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16 search results for 15 minute pulitzer

15 Minute Pulitzer: 1967, fix this…
Craig is reading all of the Pulitzer-prize winning novels in chronological order. Read his latest review on As You Like It.
http://www.acpl.lib.in.us/home/whats-happening/as-you-like-it/adult/2016/10/12/fix-this
15 Minute Pulitzer: 1967, fix this…, Book Review: The Fixer by Bernard Malamud "People are sitting at a table having dinner, that's all, but at the same time … their lives are being torn apart." -Anton Chekov Something has broken, is being “torn apart” in this book, this 1967 Pulitzer Prize winning novel by Bernard Malamud, The Fixer. As in Chekov’s plays, things are falling apart (in Malamud’s story it is specifically czarist Russia that is falling apart) and Yakov Bok, a.k.a Yakov Shepsovitch, a.k.a. The
15 MInute Pulitzer: 1965, No jokin’
Craig is reading all of the Pulitzer-prize winning novels in chronological order. Read his latest review on As You Like It.
http://www.acpl.lib.in.us/home/whats-happening/as-you-like-it/adult/2016/08/22/no-jokin
15 MInute Pulitzer: 1965, No jokin’, Book Review: The Keepers of the House by Shirley Ann Grau Getting a cross burned on your lawn is no joke. Ask Shirley Ann Grau, author of the Pulitzer Prize winner for 1965, The Keepers of the House. Grau wrote her novel as a narrative of seven generations of the Howland family and their home in the hills of Mississippi. Along the way she was awful hard on Mississippi in her depiction of the state’s history of racism. Basically, she managed to upset the Klan. Thus the cross … and the
15 Minute Pulitzer: 1964, the good year
Craig is reading all of the Pulitzer-prize winning novels in chronological order. Read his latest review on As You Like It.
http://www.acpl.lib.in.us/home/whats-happening/as-you-like-it/adult/2016/07/15/the-good-year-1964
15 Minute Pulitzer: 1964, the good year, No Pulitzer Prize for Fiction was awarded in ’64, which seems kind of like news that makes 1964 a, good news is the Pulitzer Fiction Jury really did try. They looked at four titles most closely. They then recommended those four to the Pulitzer Board, but the bad news is, the Board also found an, Pulitzer year ’64. (Bad news? Kind of, but the good news is, all of the books were pretty, most moving book of the 1964 Pulitzers for me, Killens’ novel about American involvement in WWII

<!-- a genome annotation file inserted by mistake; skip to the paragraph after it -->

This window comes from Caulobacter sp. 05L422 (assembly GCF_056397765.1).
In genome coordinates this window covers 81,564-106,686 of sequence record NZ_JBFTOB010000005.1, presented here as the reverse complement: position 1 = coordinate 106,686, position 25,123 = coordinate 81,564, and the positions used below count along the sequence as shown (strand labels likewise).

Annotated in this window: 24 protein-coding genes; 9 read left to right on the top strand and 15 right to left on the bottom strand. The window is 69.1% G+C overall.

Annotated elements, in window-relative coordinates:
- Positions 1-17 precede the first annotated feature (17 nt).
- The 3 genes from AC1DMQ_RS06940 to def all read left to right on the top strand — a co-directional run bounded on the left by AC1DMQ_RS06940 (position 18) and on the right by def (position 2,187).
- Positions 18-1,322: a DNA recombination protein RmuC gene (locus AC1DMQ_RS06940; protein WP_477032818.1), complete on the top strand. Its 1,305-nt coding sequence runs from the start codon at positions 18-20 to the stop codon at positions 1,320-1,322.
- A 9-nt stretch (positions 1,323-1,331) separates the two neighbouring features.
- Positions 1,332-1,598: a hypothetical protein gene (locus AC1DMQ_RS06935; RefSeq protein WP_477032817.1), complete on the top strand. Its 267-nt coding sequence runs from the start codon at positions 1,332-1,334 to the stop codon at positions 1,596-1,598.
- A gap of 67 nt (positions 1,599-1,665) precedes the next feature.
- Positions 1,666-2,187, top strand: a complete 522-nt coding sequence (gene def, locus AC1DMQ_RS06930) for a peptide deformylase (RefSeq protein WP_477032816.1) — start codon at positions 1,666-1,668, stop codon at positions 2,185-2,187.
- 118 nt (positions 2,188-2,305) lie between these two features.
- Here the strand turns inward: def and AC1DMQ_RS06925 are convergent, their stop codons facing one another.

15 Minute Pulitzer: 1960, Doorstops unite!
Craig is reading all of the Pulitzer-prize winning novels in chronological order. Read his latest review on As You Like It.
http://www.acpl.lib.in.us/home/whats-happening/as-you-like-it/adult/2016/03/14/doorstops-unite!
15 Minute Pulitzer: 1960, Doorstops unite!, Book Review: Advise and Consent by Allen Drury And enter the riotous 60’s. If you’re reading through the Pulitzers, the 60’s actually begin with a book written in 1959, Allen Drury’s 1960 Pulitzer Prize winner, Advise and Consent, a novel that was, to be honest, at 616 pages, a bit of a slog. The extensive character list (tabulated for the reader by Drury before the commencement of the first chapter) and its subject (the ultimate “establishment” topic of the Cold War era United States
15 Minute Pulitzer 1973: Optimism, Welty, and Beatlemania
Craig is reading all of the Pulitzer-prize winning novels in chronological order. Read his latest review on As You Like It.
http://www.acpl.lib.in.us/home/whats-happening/as-you-like-it/adult/2017/05/19/15-minute-pulitzer-1973-optimism-welty-and-beatlemania
15 Minute Pulitzer 1973: Optimism, Welty, and Beatlemania, Book Review: The Optimist's Daughter by Eudora Welty ​ If I were to indulge my faux-literary-critic persona here and use some high-sounding phraseology to talk about Eudora Welty’s last novel (the novel that won her the Pulitzer Prize for Fiction in 1973), I would say that The Optimist’s Daughter contains an interesting “reversal of climaxes” that challenges readers to think carefully about what it all means. And by “all” I mean the narrative of the book and also “all” -- what it ALL means